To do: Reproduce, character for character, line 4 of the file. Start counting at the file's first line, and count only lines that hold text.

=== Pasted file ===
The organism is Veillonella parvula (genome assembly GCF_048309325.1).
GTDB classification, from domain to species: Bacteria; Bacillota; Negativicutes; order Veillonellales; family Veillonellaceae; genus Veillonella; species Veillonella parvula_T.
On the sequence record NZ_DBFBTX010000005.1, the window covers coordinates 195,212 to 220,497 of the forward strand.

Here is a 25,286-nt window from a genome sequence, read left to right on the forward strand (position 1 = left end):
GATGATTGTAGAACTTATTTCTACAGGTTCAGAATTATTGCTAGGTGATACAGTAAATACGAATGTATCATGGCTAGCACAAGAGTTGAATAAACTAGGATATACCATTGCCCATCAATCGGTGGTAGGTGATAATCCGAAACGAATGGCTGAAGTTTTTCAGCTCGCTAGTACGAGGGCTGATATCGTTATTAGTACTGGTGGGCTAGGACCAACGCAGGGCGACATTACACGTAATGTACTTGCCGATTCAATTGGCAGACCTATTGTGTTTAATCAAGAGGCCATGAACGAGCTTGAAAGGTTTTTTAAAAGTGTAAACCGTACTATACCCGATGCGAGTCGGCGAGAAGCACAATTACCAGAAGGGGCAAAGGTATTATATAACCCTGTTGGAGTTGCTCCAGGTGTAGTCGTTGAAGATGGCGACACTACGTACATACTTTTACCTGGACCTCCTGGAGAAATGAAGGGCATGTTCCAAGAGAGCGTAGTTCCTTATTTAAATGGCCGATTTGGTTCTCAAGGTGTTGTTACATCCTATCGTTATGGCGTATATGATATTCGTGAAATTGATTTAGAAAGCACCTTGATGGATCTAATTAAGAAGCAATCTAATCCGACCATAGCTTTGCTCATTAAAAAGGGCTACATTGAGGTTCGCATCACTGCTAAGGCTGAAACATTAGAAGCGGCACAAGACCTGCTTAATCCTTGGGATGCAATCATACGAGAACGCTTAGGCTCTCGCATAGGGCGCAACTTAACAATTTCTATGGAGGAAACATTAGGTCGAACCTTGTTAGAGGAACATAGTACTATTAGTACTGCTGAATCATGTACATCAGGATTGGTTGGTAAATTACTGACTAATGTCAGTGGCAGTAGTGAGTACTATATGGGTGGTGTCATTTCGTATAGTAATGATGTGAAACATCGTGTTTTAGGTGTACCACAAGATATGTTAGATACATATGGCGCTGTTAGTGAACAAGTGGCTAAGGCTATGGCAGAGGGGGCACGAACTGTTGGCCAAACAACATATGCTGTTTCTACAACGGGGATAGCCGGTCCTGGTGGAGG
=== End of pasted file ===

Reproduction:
Here is a 25,286-nt window from a genome sequence, read left to right on the forward strand (position 1 = left end):